"I know I'm ugly," declared my nine-year-old with resigned conviction, surveying her cute features in the bathroom mirror. "Everybody says so, so there."
Well! Better than having a conceited child, some old-fashioned matrons may snort. Perhaps, but it's hardly good news: this untruth has gone to the heart of her self-perception. "Ugly" is one of the most common insults primary kids swap in the playground. Just harmless banter? Not when, as it seems, a lot of them take it seriously.
"Children are cruel" is one of our great adult wisdoms. It happens to be true, but how far do we still regard some of its most wounding manifestations as the subject for that familiar dismissive advice "just ignore it"?
I'm not convinced either teachers or some parents tackle everyday name-calling with the importance it deserves - in a way which actually reflects its impact on children. There's still a lot of traditional thinking lurking in adult minds: they've got to learn to stand up for themselves.
In most schools, thank God, racist taunts and jibes against disabled children are now seen as unacceptable ... even though individual schools still vary too much in the way they tackle this. But other kinds of name-calling also have to be confronted directly: it doesn't make sense to have an anti-bullying policy, complete with posters, and leave this problem floating around on the periphery, just because kids have such unerring aim with the names they devise.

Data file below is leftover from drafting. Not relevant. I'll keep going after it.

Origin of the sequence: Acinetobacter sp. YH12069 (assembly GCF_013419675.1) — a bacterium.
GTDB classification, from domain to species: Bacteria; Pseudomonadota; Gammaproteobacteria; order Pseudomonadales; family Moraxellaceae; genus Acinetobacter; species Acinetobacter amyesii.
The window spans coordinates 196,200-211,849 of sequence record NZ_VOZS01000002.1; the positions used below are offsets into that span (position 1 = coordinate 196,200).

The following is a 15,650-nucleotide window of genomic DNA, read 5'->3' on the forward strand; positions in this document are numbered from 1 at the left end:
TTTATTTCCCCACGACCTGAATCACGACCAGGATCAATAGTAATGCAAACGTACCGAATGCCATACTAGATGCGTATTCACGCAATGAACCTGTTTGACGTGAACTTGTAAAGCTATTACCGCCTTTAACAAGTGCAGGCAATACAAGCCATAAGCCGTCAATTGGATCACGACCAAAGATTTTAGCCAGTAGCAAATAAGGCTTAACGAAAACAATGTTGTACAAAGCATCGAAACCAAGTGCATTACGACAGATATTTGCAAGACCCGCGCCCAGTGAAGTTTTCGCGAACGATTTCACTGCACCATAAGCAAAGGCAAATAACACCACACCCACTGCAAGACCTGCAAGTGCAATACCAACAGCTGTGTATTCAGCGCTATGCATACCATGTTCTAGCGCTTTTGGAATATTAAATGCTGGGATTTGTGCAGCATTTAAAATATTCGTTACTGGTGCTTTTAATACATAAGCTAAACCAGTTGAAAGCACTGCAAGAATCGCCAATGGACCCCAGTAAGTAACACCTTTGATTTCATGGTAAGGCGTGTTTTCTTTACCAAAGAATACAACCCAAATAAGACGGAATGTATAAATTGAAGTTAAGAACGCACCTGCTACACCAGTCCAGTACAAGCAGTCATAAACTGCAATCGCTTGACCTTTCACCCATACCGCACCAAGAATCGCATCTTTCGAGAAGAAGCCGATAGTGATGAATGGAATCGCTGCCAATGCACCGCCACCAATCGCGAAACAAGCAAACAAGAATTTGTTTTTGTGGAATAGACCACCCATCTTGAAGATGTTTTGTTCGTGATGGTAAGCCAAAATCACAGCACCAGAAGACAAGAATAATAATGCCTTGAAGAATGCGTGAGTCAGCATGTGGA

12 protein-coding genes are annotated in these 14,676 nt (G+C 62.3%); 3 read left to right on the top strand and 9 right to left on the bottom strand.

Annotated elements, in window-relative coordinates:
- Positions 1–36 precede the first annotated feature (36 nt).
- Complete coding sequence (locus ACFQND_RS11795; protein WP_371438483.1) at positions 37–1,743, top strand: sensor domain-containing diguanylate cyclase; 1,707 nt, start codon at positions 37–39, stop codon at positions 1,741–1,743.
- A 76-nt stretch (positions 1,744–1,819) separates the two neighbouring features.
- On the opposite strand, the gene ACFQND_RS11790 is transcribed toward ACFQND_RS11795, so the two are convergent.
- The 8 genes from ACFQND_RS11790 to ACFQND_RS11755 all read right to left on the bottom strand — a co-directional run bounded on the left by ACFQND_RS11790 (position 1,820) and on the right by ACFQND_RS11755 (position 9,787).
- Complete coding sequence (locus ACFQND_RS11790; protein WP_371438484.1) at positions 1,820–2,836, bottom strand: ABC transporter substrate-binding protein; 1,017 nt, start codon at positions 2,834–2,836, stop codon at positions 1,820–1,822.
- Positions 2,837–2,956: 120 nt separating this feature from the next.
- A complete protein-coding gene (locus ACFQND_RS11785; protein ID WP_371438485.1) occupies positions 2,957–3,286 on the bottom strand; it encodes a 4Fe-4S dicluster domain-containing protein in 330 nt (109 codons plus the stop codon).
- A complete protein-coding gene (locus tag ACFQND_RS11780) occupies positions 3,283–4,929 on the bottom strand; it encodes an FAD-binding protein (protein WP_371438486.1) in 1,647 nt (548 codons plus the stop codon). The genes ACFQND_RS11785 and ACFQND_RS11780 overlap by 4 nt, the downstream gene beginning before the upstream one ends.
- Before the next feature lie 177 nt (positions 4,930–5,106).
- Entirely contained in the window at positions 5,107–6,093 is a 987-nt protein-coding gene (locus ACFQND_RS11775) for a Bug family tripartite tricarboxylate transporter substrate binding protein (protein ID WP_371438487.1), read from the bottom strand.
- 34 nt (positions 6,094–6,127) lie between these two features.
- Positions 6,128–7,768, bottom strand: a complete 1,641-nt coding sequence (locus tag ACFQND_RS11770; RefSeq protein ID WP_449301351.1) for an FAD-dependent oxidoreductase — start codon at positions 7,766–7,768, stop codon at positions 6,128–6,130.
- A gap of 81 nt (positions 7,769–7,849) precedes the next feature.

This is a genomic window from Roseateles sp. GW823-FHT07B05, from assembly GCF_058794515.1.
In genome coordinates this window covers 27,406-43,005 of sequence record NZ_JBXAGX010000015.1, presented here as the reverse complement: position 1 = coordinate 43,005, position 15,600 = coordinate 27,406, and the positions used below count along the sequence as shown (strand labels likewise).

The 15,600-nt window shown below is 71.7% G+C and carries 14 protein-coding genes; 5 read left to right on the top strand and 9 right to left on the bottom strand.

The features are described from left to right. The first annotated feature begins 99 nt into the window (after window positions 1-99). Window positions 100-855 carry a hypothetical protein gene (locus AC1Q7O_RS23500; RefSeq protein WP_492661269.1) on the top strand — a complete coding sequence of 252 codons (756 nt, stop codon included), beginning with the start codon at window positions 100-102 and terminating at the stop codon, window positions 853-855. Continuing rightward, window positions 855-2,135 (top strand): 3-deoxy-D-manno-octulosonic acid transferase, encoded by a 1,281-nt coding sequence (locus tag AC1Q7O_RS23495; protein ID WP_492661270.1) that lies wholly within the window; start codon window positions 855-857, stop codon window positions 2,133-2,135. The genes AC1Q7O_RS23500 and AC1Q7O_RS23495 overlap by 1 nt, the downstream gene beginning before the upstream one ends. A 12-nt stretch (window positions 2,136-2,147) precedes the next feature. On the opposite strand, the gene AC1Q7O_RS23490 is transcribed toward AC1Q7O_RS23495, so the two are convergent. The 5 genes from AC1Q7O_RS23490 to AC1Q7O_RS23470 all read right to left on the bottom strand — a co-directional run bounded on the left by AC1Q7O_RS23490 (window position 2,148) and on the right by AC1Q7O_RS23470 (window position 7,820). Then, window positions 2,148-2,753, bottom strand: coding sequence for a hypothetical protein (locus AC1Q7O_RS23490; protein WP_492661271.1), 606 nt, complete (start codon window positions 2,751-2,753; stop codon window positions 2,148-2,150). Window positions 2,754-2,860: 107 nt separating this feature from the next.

I know an ungainly boy who has recently changed schools. He didn't have any friends, he was called weirdo and dumbo and baldy and more besides. Now his classmates admit they feel guilty, and reveal that they used to get him the blame for things he hadn't done, like hitting other children in class. I hope he is happier in his new school, but what guarantee can there be of that?
I know overweight children who face cries of "fatty" every day, and two girls who used to wet their beds, who still get taunts of "nappy-wearer" in the playground. Name-calling persists years after the stigma they identify has gone. My kid, who used to have a runny nose, still gets taunted as "nosepicker" by older schoolmates.
Learning-disabled people have made an issue of name-calling, and more power to them and their support groups. They've revealed - for instance, through making their own videos - how their whole lives and self-images have been blighted by a stream of deliberate or thoughtless abuse - spastic, mongol, dumbo.
Seems to me even young kids, who are perceptive and kind as well as thoughtless and cruel, could learn to think twice with some classroom discussion and role-play that made the connections between their own feelings as victims, and their behaviour as minor playground bullies. Let us know your own inventive schemes, and what the results have been.
My impression is children take their cue from teachers, and it's alarming how many still - in 1998 - call their pupils names when exasperation overwhelms: stupid, sad, big baby. Sure, parents do it all the time - but two wrongs don't make a right.
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